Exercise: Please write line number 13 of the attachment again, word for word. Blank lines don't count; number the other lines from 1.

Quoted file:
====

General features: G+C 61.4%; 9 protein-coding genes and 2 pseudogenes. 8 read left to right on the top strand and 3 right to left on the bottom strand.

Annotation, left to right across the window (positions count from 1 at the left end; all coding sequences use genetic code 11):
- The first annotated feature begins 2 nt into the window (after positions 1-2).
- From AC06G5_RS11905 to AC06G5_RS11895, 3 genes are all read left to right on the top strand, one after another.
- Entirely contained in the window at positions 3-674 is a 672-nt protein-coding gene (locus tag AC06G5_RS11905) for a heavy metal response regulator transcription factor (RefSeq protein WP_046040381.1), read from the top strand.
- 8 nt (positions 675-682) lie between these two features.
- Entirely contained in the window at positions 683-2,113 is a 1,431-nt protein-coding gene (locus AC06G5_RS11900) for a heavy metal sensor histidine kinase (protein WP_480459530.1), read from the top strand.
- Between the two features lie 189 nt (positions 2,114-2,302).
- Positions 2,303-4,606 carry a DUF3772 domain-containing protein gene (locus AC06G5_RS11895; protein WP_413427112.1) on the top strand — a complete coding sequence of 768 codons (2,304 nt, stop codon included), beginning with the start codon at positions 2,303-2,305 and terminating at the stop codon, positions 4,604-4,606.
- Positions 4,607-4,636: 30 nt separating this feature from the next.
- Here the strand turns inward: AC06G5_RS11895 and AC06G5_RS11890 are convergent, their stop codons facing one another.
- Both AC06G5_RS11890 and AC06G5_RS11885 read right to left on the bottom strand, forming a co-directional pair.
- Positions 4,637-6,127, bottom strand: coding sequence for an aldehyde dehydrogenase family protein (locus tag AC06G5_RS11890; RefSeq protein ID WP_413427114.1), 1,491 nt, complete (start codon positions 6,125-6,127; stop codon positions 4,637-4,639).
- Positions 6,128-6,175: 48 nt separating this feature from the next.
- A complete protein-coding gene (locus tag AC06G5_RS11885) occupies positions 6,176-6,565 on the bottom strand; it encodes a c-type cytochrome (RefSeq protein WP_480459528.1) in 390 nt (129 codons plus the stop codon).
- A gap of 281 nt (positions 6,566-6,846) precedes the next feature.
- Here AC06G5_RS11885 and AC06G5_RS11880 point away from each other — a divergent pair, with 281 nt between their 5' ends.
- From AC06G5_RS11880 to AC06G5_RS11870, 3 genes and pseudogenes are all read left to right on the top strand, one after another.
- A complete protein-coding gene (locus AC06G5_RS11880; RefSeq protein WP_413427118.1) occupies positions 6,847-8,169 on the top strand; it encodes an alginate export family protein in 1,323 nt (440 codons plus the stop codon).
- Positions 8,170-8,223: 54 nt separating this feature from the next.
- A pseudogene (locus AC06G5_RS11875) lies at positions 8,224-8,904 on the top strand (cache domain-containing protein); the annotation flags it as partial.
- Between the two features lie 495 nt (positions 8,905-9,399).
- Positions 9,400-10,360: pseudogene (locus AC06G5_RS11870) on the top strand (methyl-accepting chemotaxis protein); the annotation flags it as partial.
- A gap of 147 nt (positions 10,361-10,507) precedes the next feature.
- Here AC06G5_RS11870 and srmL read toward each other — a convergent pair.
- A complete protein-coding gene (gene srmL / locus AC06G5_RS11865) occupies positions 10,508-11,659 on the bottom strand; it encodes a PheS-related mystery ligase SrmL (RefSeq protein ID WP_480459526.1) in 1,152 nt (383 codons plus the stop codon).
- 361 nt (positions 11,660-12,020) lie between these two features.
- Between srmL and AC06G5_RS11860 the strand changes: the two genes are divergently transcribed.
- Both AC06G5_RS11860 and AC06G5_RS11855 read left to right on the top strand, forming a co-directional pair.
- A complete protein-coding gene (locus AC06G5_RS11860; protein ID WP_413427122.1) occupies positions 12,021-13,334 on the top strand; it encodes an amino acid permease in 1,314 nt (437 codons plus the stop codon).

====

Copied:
- Positions 4,637-6,127, bottom strand: coding sequence for an aldehyde dehydrogenase family protein (locus tag AC06G5_RS11890; RefSeq protein ID WP_413427114.1), 1,491 nt, complete (start codon positions 6,125-6,127; stop codon positions 4,637-4,639).